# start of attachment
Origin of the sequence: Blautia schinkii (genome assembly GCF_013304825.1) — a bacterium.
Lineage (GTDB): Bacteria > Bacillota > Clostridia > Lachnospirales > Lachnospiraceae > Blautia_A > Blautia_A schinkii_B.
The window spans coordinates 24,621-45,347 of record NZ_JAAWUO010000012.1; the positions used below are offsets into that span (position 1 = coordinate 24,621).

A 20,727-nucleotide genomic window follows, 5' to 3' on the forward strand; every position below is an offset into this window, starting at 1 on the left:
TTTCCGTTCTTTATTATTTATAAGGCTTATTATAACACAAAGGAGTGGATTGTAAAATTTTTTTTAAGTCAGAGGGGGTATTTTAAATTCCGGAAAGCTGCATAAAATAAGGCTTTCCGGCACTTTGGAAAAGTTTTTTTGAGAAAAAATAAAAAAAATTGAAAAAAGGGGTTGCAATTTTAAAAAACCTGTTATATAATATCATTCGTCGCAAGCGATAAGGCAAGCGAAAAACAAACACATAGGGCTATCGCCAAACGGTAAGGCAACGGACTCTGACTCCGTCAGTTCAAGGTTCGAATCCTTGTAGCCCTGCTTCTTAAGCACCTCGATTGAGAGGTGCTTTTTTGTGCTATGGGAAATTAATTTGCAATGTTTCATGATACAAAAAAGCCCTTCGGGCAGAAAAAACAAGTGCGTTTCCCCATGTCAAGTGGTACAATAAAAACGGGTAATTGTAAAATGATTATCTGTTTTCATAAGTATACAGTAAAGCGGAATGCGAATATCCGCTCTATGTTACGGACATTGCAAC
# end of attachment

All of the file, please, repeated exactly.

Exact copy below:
Origin of the sequence: Blautia schinkii (genome assembly GCF_013304825.1) — a bacterium.
Lineage (GTDB): Bacteria > Bacillota > Clostridia > Lachnospirales > Lachnospiraceae > Blautia_A > Blautia_A schinkii_B.
The window spans coordinates 24,621-45,347 of record NZ_JAAWUO010000012.1; the positions used below are offsets into that span (position 1 = coordinate 24,621).

A 20,727-nucleotide genomic window follows, 5' to 3' on the forward strand; every position below is an offset into this window, starting at 1 on the left:
TTTCCGTTCTTTATTATTTATAAGGCTTATTATAACACAAAGGAGTGGATTGTAAAATTTTTTTTAAGTCAGAGGGGGTATTTTAAATTCCGGAAAGCTGCATAAAATAAGGCTTTCCGGCACTTTGGAAAAGTTTTTTTGAGAAAAAATAAAAAAAATTGAAAAAAGGGGTTGCAATTTTAAAAAACCTGTTATATAATATCATTCGTCGCAAGCGATAAGGCAAGCGAAAAACAAACACATAGGGCTATCGCCAAACGGTAAGGCAACGGACTCTGACTCCGTCAGTTCAAGGTTCGAATCCTTGTAGCCCTGCTTCTTAAGCACCTCGATTGAGAGGTGCTTTTTTGTGCTATGGGAAATTAATTTGCAATGTTTCATGATACAAAAAAGCCCTTCGGGCAGAAAAAACAAGTGCGTTTCCCCATGTCAAGTGGTACAATAAAAACGGGTAATTGTAAAATGATTATCTGTTTTCATAAGTATACAGTAAAGCGGAATGCGAATATCCGCTCTATGTTACGGACATTGCAAC